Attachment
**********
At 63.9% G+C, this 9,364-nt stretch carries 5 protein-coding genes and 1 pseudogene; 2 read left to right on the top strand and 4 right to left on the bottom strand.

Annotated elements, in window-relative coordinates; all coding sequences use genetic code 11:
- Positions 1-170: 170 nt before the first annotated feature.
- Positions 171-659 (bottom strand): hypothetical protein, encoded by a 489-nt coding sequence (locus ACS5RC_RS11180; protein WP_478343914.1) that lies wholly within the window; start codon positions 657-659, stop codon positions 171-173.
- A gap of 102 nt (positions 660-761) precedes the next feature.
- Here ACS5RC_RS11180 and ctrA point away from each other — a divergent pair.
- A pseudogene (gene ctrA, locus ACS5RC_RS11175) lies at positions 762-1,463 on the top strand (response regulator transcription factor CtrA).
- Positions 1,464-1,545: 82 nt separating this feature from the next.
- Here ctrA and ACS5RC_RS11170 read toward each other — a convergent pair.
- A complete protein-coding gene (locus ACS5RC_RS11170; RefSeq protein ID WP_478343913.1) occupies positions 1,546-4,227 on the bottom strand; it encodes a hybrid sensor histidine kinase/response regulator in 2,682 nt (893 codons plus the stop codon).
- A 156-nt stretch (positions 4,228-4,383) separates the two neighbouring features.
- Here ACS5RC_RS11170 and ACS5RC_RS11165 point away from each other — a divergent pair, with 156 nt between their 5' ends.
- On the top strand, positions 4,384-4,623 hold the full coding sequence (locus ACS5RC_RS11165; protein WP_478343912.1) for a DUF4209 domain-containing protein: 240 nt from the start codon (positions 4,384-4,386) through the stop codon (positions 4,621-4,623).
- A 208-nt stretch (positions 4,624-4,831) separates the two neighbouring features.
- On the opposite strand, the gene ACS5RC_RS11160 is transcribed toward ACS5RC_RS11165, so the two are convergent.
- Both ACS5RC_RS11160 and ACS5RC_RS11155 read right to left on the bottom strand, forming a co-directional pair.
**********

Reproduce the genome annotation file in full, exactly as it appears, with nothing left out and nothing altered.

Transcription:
At 63.9% G+C, this 9,364-nt stretch carries 5 protein-coding genes and 1 pseudogene; 2 read left to right on the top strand and 4 right to left on the bottom strand.

Annotated elements, in window-relative coordinates; all coding sequences use genetic code 11:
- Positions 1-170: 170 nt before the first annotated feature.
- Positions 171-659 (bottom strand): hypothetical protein, encoded by a 489-nt coding sequence (locus ACS5RC_RS11180; protein WP_478343914.1) that lies wholly within the window; start codon positions 657-659, stop codon positions 171-173.
- A gap of 102 nt (positions 660-761) precedes the next feature.
- Here ACS5RC_RS11180 and ctrA point away from each other — a divergent pair.
- A pseudogene (gene ctrA, locus ACS5RC_RS11175) lies at positions 762-1,463 on the top strand (response regulator transcription factor CtrA).
- Positions 1,464-1,545: 82 nt separating this feature from the next.
- Here ctrA and ACS5RC_RS11170 read toward each other — a convergent pair.
- A complete protein-coding gene (locus ACS5RC_RS11170; RefSeq protein ID WP_478343913.1) occupies positions 1,546-4,227 on the bottom strand; it encodes a hybrid sensor histidine kinase/response regulator in 2,682 nt (893 codons plus the stop codon).
- A 156-nt stretch (positions 4,228-4,383) separates the two neighbouring features.
- Here ACS5RC_RS11170 and ACS5RC_RS11165 point away from each other — a divergent pair, with 156 nt between their 5' ends.
- On the top strand, positions 4,384-4,623 hold the full coding sequence (locus ACS5RC_RS11165; protein WP_478343912.1) for a DUF4209 domain-containing protein: 240 nt from the start codon (positions 4,384-4,386) through the stop codon (positions 4,621-4,623).
- A 208-nt stretch (positions 4,624-4,831) separates the two neighbouring features.
- On the opposite strand, the gene ACS5RC_RS11160 is transcribed toward ACS5RC_RS11165, so the two are convergent.
- Both ACS5RC_RS11160 and ACS5RC_RS11155 read right to left on the bottom strand, forming a co-directional pair.